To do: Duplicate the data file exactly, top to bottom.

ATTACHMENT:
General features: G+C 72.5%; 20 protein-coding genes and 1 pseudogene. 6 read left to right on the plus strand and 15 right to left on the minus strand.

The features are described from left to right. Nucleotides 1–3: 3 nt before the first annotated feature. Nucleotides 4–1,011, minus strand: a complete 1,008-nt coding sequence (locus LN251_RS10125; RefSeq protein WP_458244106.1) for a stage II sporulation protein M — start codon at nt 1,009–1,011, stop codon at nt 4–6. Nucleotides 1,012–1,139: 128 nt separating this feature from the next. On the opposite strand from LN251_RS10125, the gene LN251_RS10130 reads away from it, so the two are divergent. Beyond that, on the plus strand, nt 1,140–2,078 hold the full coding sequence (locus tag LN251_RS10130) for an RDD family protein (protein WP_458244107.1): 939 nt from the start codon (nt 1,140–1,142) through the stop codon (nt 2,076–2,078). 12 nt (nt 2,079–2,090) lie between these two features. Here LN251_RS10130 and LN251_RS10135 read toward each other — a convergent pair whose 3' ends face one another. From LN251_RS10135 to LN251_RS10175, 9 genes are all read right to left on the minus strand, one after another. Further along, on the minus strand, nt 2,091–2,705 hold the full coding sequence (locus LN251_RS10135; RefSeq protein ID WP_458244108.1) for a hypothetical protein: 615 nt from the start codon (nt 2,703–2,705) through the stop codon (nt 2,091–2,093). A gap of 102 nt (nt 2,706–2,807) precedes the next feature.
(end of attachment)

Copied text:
General features: G+C 72.5%; 20 protein-coding genes and 1 pseudogene. 6 read left to right on the plus strand and 15 right to left on the minus strand.

The features are described from left to right. Nucleotides 1–3: 3 nt before the first annotated feature. Nucleotides 4–1,011, minus strand: a complete 1,008-nt coding sequence (locus LN251_RS10125; RefSeq protein WP_458244106.1) for a stage II sporulation protein M — start codon at nt 1,009–1,011, stop codon at nt 4–6. Nucleotides 1,012–1,139: 128 nt separating this feature from the next. On the opposite strand from LN251_RS10125, the gene LN251_RS10130 reads away from it, so the two are divergent. Beyond that, on the plus strand, nt 1,140–2,078 hold the full coding sequence (locus tag LN251_RS10130) for an RDD family protein (protein WP_458244107.1): 939 nt from the start codon (nt 1,140–1,142) through the stop codon (nt 2,076–2,078). 12 nt (nt 2,079–2,090) lie between these two features. Here LN251_RS10130 and LN251_RS10135 read toward each other — a convergent pair whose 3' ends face one another. From LN251_RS10135 to LN251_RS10175, 9 genes are all read right to left on the minus strand, one after another. Further along, on the minus strand, nt 2,091–2,705 hold the full coding sequence (locus LN251_RS10135; RefSeq protein ID WP_458244108.1) for a hypothetical protein: 615 nt from the start codon (nt 2,703–2,705) through the stop codon (nt 2,091–2,093). A gap of 102 nt (nt 2,706–2,807) precedes the next feature.